« ПретходнаНастави »
I was born free as Cæsar, so were you;
And this man Is now become a god, and Cassius is A wretched creature, and must bend his body 5 If Cæsar carelessly but nod on him. He had a fever when he was in Spain, And when the fit was on him, I did mark How he did shake - 'tis true, this god did shake. His coward lips did from their color fly, And that same eye whose bend? doth awe the world Did lose its lustre; I did hear him groan. Ay, and that tongue of his that bade the Romans 1 Tiber (ti'běr): the Tiber River. 2 bade (băd): commanded; invited. 3 Æneas (-nē'ás): the mythological founder of Rome. 4 Anchises (ăn-ki’sẽz). 5 bend his body: bow. 6 The color fled from his lips; cf. a coward flying from his colors. 7 bend: glance when it is turned toward them.
Mark him and write his speeches in their books,
(Loud and prolonged shouting R.] Brutus. Another general shout!
I do believe that these applauses are
Cassius listens a moment, until he can bear it no longer.
Upon what meat doth this our Cæsar feed,
As easily as a king.
How I have thought of this and of these times,
4 state: dignity or position; or perhaps his household his little court.
5 aim: guess.
6 chew. Chew is the literal meaning of ruminate, which means to think over or consider.
Under such hard conditions as this time
[Even greater shouting off R.]
ACT II [Prolog.] In Brutus' garden
[Exit.] (Night. Thunder and lightning.]
[Brutus is discovered.] Brutus. Lucius! —
I cannot, by the progress of the stars 1
Enter Lucius (R.).
When it is lighted, come and call me here.
I know no personal cause to spurn at him
progress of the stars. No doubt he refers to telling the time of night from the position of the dippers. 2 taper (tā'pěr): candle.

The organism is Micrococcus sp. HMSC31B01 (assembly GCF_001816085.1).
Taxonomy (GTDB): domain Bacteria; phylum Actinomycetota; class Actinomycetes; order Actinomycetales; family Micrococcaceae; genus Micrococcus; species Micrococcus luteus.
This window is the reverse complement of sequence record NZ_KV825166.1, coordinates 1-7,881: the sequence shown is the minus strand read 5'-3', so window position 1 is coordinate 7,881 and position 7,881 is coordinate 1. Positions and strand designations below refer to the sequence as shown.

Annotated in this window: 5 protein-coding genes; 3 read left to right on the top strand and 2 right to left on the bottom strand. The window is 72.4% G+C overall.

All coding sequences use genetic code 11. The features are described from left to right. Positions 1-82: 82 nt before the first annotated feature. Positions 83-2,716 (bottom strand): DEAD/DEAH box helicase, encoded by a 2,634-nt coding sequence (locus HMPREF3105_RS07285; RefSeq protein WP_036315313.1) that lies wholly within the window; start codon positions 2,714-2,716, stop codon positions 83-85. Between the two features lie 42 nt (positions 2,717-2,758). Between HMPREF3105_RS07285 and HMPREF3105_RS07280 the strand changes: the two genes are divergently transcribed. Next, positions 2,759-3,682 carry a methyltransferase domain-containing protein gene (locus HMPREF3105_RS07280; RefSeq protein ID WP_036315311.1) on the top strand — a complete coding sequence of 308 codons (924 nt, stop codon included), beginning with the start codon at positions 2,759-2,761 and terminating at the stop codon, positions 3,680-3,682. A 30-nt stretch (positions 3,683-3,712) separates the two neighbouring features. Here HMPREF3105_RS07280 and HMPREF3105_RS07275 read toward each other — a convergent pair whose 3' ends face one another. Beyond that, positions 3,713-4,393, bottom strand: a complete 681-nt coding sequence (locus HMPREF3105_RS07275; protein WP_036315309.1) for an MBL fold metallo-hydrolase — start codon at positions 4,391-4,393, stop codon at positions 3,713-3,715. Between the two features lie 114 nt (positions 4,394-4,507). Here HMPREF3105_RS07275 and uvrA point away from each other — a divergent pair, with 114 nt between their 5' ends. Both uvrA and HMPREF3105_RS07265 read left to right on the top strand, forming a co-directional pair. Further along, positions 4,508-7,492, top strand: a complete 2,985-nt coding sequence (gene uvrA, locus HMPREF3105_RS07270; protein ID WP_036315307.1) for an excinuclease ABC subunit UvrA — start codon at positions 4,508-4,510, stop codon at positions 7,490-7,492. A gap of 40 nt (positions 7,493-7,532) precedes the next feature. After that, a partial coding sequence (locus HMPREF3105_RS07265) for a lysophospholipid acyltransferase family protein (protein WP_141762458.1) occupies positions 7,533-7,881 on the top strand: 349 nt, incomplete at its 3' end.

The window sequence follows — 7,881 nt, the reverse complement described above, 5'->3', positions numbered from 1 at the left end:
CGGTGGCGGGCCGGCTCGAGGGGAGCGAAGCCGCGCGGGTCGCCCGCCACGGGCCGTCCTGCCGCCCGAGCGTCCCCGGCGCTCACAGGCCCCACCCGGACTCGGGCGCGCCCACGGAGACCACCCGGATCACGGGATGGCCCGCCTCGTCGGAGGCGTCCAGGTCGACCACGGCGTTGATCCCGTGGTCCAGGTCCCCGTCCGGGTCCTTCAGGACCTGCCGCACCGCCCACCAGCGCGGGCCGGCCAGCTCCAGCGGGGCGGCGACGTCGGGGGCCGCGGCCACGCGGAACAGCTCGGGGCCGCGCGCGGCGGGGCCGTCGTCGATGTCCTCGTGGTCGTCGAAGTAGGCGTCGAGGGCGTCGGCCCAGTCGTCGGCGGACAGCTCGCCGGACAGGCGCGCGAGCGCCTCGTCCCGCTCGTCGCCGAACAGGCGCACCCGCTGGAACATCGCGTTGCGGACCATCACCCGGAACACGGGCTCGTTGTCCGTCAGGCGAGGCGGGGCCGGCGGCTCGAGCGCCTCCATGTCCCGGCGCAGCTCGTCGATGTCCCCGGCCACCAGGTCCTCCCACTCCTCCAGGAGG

craves (crāvz): requires. 4 that: do that.
Remorse from power; and, to speak truth of Cæsar,
(Reënter Lucius R.]
Searching the window for a flint, I found
(Gives him a scroll.]
[Exit Lucius R.] The meteors whizzing in the air Give so much light that I may read by them.
[Unrolls the scroll and reads. “Brutus, thou sleep'st; awake, and see thyself! Shall Rome,” and so on. “Speak, strike, redress!” 3 "Brutus, thou sleep'st; awake!” Such instigations have been often dropped Where I have picked them up. “Shall Rome " and so forth. Thus must I piece it out: Shall Rome stand under one man's awe? What, Rome? 1 affections: feelings, inclinations. 3 redress (ré-dres'): set right. 2 proof: experience.
My ancestors did from the streets of Rome
(Reënter Lucius R.] Go to the gate; somebody knocks.
[Exit Lucius L.)
(Reënter Lucius L.). Lucius. Sir, 'tis Cassius at the door,
Who doth desire to see you. Brutus.
Is he alone? Lucius. No, sir, there are more with him. Brutus.
Do you know them? Lucius. No, sir;
They have their faces buried in their cloaks. Brutus. Let 'em enter. They are the conspirators.
[Exit Lucius L.) (Enter Cassius, Casca, Decius, Cinna, Metellus Cimber, and Trebonius, L.] Cassius. I think we are too bold upon your rest.
Good morrow, Brutus; do we trouble you?